“We’ve had a superb start and the bumper horses have been running out of their skin,” he said.
“We will probably have a little bit of a lull now, with our summer team coming to an end and our winter team about to begin, but it looks like we have plenty of soldiers to go to war with in the winter and I’m looking forward to turning the screw with them over the next six weeks or so.
“We’re kind of the end of November before ours start coming out, so we’re a bit away yet.”
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Patrick Mullins reached another landmark in riding his 800th winner courtesy of Luckinthecity at Listowel on Monday evening.
Partnering the 6-5 favourite for his father, Willie, he came with a wet sail to land the Eric Browne Memorial INH Flat Race going away in the end, by a length and quarter from Big Dee.
It marks another fine achievement for the County Carlow native, who has been crowned champion amateur jockey in Ireland a record-breaking 15 times. In 2012, he beat the record of 72 winners for an amateur rider in a calendar year in Ireland, which had been set by Billy Parkinson in 1915, setting the new mark at 74. His best seasonal tally is 68 winners in the 2012/2013 season.
He beat Ted Walsh’s long-standing amateur record of 545 winners in July 2018 at Sligo when taking the bumper on Queens Boulevard.
Mullins said: “I probably should have a few more, but the aim is to get to 1,000 so I have a few more years to go.
“We have had a huge amount of summer bumper fillies in this year and obviously with Jamie (Codd) taking the summer off it is a big help.”
Regarding the Roger Brookhouse-owned Luckinthecity, he added: “He just shied at the tape although doing a circle at the start was probably a good idea! For luck nobody wanted to make the running so we were able to make up the ground quite easily.
“We went steady so didn’t lose much ground and he showed a great turn of foot, which he doesn’t show at home. Obviously on grass he is better and the owner stands the stallion and he looks a nice type.”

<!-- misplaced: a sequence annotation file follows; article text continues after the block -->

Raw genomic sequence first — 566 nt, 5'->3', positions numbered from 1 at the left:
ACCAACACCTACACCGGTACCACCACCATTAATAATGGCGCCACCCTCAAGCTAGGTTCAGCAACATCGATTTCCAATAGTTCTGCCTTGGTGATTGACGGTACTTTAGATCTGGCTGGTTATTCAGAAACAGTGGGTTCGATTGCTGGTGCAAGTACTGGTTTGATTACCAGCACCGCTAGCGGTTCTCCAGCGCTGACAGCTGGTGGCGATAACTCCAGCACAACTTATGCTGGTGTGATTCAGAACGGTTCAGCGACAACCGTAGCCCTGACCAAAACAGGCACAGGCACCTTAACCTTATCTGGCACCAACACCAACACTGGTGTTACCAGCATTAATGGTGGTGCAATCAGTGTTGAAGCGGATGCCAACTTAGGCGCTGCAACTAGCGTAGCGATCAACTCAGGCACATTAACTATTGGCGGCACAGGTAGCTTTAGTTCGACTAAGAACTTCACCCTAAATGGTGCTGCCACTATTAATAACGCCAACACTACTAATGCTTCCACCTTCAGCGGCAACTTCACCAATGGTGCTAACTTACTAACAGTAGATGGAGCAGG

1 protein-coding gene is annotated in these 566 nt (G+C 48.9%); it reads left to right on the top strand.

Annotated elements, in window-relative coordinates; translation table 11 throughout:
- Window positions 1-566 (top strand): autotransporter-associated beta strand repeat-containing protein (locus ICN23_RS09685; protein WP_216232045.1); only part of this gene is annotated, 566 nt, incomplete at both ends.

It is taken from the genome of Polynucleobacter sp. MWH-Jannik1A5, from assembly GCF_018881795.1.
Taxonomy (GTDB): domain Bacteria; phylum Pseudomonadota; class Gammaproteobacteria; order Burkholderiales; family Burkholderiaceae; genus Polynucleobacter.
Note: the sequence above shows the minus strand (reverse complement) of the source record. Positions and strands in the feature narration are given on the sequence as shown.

Elsewhere on the card, Samui may have earned himself a trip to Cheltenham later in the year after lunging late to secure top honours in the Liam Healy Memorial Lartigue Hurdle.
A field of 18 runners went to post for the €60,000 feature on day two of the Harvest Festival, with Samui the 4-1 favourite as part of a four-strong team for trainer Gordon Elliot.
With heavy rain before the race ensuring conditions were testing, plenty had cried enough by the time the leaders rounded the home turn, at which point Dark Note appeared to be travelling best of all.
But Samui was delivered with a well-time challenge by 5lb claimer Danny Gillian and got up in the dying strides to prevail by a head.
“I was worried about the ground, which is yielding, but he went through it better than most. I was actually very nervous about my four runners due to the rain which came,” said Elliott.
“Whatever happened he choked with Jack (Kennedy, jockey) the last day at Ballinrobe, but it worked out today.
“I don’t think he is a winter horse but is definitely a type to head to Cheltenham in November. We might then put him away as he could also run on the Flat next year.”
Mayor’s Walk had earlier impressed on her rules debut for Henry de Bromhead in the Irish Stallion Farms EBF Mares Maiden Hurdle.
Bought after winning a point-to-point for Colin Bowe, the 5-1 shot looks a promising recruit judged on this six-and-a-half-length success in the hands of Rachael Blackmore.
“She won a point-to-point for Colin Bowe and is really nice. She a lovely mare and hopefully that’s just the start of her now,” said the jockey.
“She had done a nice bit of work at home but at this time of year they will always improve and she gave me a lovely feel. Her jumping is really good and professional and she was very straightforward for me.”
Aeros Luck (3-1) led home a one-two for Gavin Cromwell in the Connolly’s RED MILLS Irish EBF Auction Maiden Hurdle, with his stablemate Pampar Lady (66-1) clear of the remainder in second.
“Aeros Luck deserved that as he had been banging on the door. He was very keen the last day but is learning and settled lovely on the flat track today,” said Cromwell.
“Pampar Lady ran a cracker and I fancied her to run a cracker. I told one of the owners to have a fiver each-way and he did the forecast!”